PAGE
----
Lt. Gov. Justin Fairfax appeared headed on a political collision course Sunday with a little-known state delegate from his own party who pledged to introduce articles of impeachment Monday if the 39-year-old Democrat refused to resign.
Fairfax is one of three top Virginia political leaders engulfed in a firestorm of scandal. Gov. Ralph Northam and Attorney General Mark Herring, also Democrats, admitted wearing blackface at parties in the 1980s, and Fairfax faced accusations of sexual assault he repeatedly has denied.
Del. Patrick Hope said the state constitution "states very clearly that impeachment should be for high crimes and misdemeanors. There is no question that violent sexual assault clearly qualifies as high crime."
University of Richmond law professor Carl Tobias said the House could impeach Fairfax given that the GOP seems to "perceive little downside" to it.
"If Fairfax is impeached, it remains unclear whether the Senate would convict," Tobias told USA TODAY. "A two-thirds vote is needed, and that may depend on the evidence offered."
Fairfax reaffirmed his innocence Saturday and his intention to remain in office. He called for “space in this moment for due process" and for an FBI investigation. The FBI declined to comment.
Fairfax's statement came hours after the state Democratic Party joined the chorus of calls for his resignation. Chair Susan Swecker said that in light of the "credible nature" of the latest claims against Fairfax, "it has become clear that he can no longer fulfill the duties and responsibilities of his post."
The Virginia Legislative Black Caucus also has called for Fairfax to step down.
Fairfax, who would succeed Northam if the governor resigned, was accused last week of sexual assault by a former colleague at the Democratic National Convention in Boston in 2004. Fairfax strongly denied the charges made by Vanessa Tyson, a political science professor at Scripps College in California.
Lawyers for Fairfax's second accuser, Meredith Watson, released a statement days later saying Fairfax raped her while they were students at Duke University in 2000. Watson said she would be willing to testify at an impeachment hearing.
Despite the calls for his resignation, only Hope has pledged to seek impeachment. Hope is a fifth-term delegate from Arlington, among the most liberal districts in the state. Hope, a health care lawyer and a married father of three, said, "As the father of three young girls, I cannot stand by silently."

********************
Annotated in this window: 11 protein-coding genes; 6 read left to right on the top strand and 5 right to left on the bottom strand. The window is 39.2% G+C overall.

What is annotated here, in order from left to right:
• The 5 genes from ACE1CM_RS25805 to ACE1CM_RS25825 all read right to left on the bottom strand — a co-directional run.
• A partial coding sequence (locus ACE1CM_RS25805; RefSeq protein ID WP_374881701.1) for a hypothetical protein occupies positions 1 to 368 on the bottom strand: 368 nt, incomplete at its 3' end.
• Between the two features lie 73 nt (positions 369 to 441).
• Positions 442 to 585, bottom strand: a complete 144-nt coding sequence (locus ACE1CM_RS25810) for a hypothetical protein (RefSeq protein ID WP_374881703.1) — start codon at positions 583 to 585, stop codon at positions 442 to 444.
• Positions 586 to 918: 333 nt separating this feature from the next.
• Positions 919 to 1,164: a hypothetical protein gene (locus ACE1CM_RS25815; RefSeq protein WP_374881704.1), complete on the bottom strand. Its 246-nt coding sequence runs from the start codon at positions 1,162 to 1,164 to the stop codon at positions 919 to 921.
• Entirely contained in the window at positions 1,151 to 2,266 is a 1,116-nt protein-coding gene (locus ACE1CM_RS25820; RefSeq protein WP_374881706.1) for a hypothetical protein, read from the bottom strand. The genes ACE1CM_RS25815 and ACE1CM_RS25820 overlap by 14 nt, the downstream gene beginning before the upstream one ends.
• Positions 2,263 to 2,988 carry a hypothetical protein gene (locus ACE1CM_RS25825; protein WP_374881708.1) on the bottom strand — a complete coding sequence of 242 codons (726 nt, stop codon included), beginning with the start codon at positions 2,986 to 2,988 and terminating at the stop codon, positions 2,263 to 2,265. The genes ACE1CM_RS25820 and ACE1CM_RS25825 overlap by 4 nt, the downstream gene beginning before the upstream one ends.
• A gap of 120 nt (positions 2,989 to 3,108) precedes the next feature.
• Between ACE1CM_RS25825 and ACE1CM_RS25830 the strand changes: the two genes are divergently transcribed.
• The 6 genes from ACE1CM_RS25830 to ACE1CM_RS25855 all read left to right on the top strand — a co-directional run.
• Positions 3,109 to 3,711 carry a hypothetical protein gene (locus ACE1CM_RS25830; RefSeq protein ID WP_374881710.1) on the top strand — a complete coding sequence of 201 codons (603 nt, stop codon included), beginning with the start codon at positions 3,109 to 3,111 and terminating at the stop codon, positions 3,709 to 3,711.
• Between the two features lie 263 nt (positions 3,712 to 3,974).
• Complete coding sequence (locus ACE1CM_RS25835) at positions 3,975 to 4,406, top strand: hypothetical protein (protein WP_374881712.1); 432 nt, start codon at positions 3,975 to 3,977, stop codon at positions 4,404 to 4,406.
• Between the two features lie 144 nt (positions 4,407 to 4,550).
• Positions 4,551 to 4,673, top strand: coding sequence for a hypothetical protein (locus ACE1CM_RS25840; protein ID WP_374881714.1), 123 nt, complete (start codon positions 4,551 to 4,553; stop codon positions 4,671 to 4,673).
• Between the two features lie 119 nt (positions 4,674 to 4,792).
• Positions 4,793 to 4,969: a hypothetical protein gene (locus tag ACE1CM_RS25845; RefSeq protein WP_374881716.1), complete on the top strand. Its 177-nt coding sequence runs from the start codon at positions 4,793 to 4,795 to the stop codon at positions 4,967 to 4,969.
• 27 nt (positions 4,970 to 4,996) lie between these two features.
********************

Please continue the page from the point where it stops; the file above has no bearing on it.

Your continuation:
There are only two weeks left in the legislative session and the governor is also battling to keep his job, so it was not clear how far Hope's impeachment push would go.
The accusations against Fairfax came to light days after a photo surfaced from Northam's page in a 1984 medical school yearbook showing a man in blackface standing by a man dressed in a Ku Klux Klan outfit. Northam at first admitted he was in the photo, then denied it but acknowledged using blackface in impersonating Michael Jackson in a dance contest that same year.
Northam has refused widespread calls for his resignation. A poll by The Washington Post and the Schar School at George Mason University suggested that 47 percent of Virginians want Northam to resign, and 47 percent say he should remain in office.
In his first interview since the scandal erupted, Northam told The Post on Saturday that he had "overreacted" by putting out a statement taking blame for the picture. He said Eastern Virginia Medical School is doing an “independent investigation” into the picture.
Northam said he wanted to focus the rest of his term on racial equality.
'Horrific week in Virginia': Gov. Ralph Northam takes on blackface scandal in first interview
"This has been a real, I think, an awakening for Virginia," he told The Post. "It has really raised the level of awareness for racial issues in Virginia. And so we’re ready to learn from our mistakes.”
Shortly after the first accusation against Fairfax, Attorney General Mark Herring, 57, a Democrat, volunteered that he had appeared in blackface at a party at the University of Virginia in the 1980s.
Contributing: Doug Stanglin; Christal Hayes
This article originally appeared on USA TODAY: Virginia Lt. Gov. Justin Fairfax could face articles of impeachment Monday